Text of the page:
Now if anyone had a reason to settle down, find a nice piece of land with a good view, build a rocking chair and placidly rock there watching the sunset it was Caleb. The man was 85. He had been a relatively young man when the Hebrew people went into their 40-year wilderness hiatus. Now he was not. He had every reason to be ticked off, bitter, and crotchety--like an old guy who lives near a school and constantly screams at kids to stay off his lawn as they walk past. The best years of Caleb’s life, which could have been spent farming, growing his family, enjoying the fruits of his labors were gone. He was due a rest.
But he didn’t want to rest.
In fact, Caleb gives the following speech: “And here I am today, eighty-five years old! I’m as strong as the day Moses sent me out. I’m as strong as ever in battle, whether coming or going.”
Then comes the kicker.
“So give me this hill country,” Caleb says, “that God promised me. You yourself heard the report, that the Anakim were there with their great fortress cities. If God goes with me, I will drive them out, just as God said.”
Seriously. The guy was 85 and was still ready to go out and kick some.... You get the idea.
The name “Caleb” is derived from the Hebrew word “kalev” which was usually associated with the word “dog.” It could be used negatively to indicate that the “dog” in question was not a good person, was crafty, sneaky and filthy. We sort of do the same thing in our own vernacular---Why are you such a dog? (as in womanizer) Yo, don’t be doggin’ me! (as in don’t give me grief) or You ain’t nothin’ but a hound dog (as in Elvis is still alive, seriously) But in the Hebrew language, the word kalev could also be used positively. A “dog” could be faithful, loyal, dependable--a true servant.
Caleb was a dog. How cool is that? He was also a straight up warrior. When I think of Caleb, I sort of picture “Dog the Bounty Hunter” from that weird reality show on A&E. I’m not making any kind of assessment on Dog from the TV show. I hear he has some issues. But still, he’s kind of old-looking and still ready to suit up and go find “bad” guys-----which qualifies him for my imaginary version of Caleb. When I think of God now I always picture Morgan Freeman. So, it’s not too much of a stretch that I would picture Dog the Bounty Hunter when I think of Caleb from the Old Testament.
And here’s something even more intense. Caleb asked for the hill country where these people called “The Anakim” lived. The word Anakim is a Hebrew word that quite literally means “The wearers of the necklace.”
I have no idea what that means.
But they were supposedly giants, and the people of Israel were terrified of them. Except for Caleb, of course, who claimed the land where the Anakim hung out---and then talked smack about driving them out. Beautiful.
Caleb could have embraced complacency. He could have just been satisfied with some easy, already conquered and peaceful property. He didn’t need to prove anything to anyone, and least of all to his fellow Hebrews. After all, he’d suffered some serious hurt at the hands of the people of God. He’d put himself out there plenty and all it had gotten him was 40 years of wandering and worn out sandals. He could have said, “Enough is enough. Hand me my barco-lounger and a shawl. I’m going to sit right here.” Instead he strapped it on and went out to fight some giants.
Here’s something true.
If people become satisfied with the status-quo, if they have grown complacent enough to accept unreservedly what is right in front of them , they run the risk of forever quenching their desire for something more, something great.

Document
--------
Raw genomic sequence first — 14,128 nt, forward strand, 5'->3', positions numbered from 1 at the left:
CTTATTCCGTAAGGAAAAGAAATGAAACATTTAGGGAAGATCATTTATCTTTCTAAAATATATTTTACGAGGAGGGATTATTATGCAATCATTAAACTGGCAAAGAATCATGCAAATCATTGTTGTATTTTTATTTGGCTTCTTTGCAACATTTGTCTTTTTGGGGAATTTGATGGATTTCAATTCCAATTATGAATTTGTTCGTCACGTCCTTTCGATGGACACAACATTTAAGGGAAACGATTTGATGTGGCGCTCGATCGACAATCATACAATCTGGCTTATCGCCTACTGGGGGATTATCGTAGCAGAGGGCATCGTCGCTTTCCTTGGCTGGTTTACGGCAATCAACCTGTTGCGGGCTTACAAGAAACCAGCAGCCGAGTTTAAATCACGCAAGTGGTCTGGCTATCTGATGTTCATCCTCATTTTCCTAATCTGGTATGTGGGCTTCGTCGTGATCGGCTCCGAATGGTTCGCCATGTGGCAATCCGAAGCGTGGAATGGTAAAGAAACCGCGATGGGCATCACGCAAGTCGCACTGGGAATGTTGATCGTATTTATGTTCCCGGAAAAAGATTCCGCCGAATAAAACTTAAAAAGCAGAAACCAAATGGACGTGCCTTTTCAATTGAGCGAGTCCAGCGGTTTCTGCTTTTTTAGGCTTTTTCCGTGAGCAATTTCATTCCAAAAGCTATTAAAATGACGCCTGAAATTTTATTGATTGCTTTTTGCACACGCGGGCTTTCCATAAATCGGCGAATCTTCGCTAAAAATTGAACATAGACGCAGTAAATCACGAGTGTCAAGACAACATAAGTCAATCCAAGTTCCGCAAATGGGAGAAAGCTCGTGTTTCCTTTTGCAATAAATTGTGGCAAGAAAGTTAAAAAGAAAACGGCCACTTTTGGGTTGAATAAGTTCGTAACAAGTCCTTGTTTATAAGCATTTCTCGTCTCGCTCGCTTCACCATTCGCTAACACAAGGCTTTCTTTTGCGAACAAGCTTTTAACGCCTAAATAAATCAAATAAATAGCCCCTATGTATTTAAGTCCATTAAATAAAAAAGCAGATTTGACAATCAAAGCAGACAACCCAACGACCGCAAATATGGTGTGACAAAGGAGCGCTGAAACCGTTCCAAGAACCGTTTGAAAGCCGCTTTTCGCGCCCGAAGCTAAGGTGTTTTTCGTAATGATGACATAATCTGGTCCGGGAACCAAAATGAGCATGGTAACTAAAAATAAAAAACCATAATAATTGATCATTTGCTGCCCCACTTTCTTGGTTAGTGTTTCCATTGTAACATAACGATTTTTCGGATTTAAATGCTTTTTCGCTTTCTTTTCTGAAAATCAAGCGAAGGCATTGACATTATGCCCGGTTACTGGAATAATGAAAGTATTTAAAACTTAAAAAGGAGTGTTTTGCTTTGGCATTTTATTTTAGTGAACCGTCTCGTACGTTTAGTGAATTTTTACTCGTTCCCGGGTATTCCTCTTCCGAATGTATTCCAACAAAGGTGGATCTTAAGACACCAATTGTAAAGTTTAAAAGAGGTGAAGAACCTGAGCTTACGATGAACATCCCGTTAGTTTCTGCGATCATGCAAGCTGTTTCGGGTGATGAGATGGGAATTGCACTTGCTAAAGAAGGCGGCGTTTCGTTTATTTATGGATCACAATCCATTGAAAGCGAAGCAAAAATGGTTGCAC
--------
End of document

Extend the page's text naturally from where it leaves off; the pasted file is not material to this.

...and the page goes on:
When those of us who call ourselves Christians grow complacent, we run the risk of quenching our desire for the things that are near to the heart of God. When Christians become satisfied with their own spirituality they cease to be the people God has called them to be.
We need to develop a sense of spiritual dissatisfaction.
When we feel satisfied with our own spirituality, we soon discover that it becomes easier and easier to tolerate sin. Yeah, I used the s-word. Sin abounds, my friends. It’s systemic and personal, and we tolerate it because we don’t think we are strong enough or “holy” enough to struggle against it. There’s always someone else, right? Someone else who will do it for us. Some hero. Maybe.
So in the end, the tolerance---which in so many cases seems to be viewed as the ultimate virtue---attached to our complacency becomes a way of life for us.
We tolerate the fact that there are people starving in our own neighborhoods.
We tolerate the way the poor and the marginalized become poorer and more marginalized.
We tolerate war and violence.
We tolerate the evils of racism and sexism.
We tolerate the hate-filled way that so many people who call themselves Christians have ostracized and labelled our gay and lesbian brothers and sisters---children of God, whom God loves.
We tolerate the sin that keeps us from loving God with all of our heart, soul, mind and strength--and our neighbor as our selves.
We tolerate the ways that the Good News of Jesus Christ has been hijacked by the legalists and the fundamentalists.
We tolerate the way that people have forgotten how to pray and neglect to read and listen to God’s Word.
We tolerate the way Busy-ness has become the idol that we bow down each day of the week and only bend our knee to God for an hour on Sunday.
We tolerate the watering-down of the Christian faith into something that is easy to swallow and easier to follow.
And we seldom change what we can tolerate.
What would it look like if the people of God, who make up the Church decided that it was no longer acceptable to keep settling for some piece of land that has already been conquered?
What would look like if the Church set its sights upon the hill country and went there to fight giants?
Maybe it would like the kingdom of God.
Maybe it would look... heroic.
Victor Hugo once wrote, "there is nothing as powerful as an idea whose time has come."
It's time. We’re not done yet. Not by a long shot.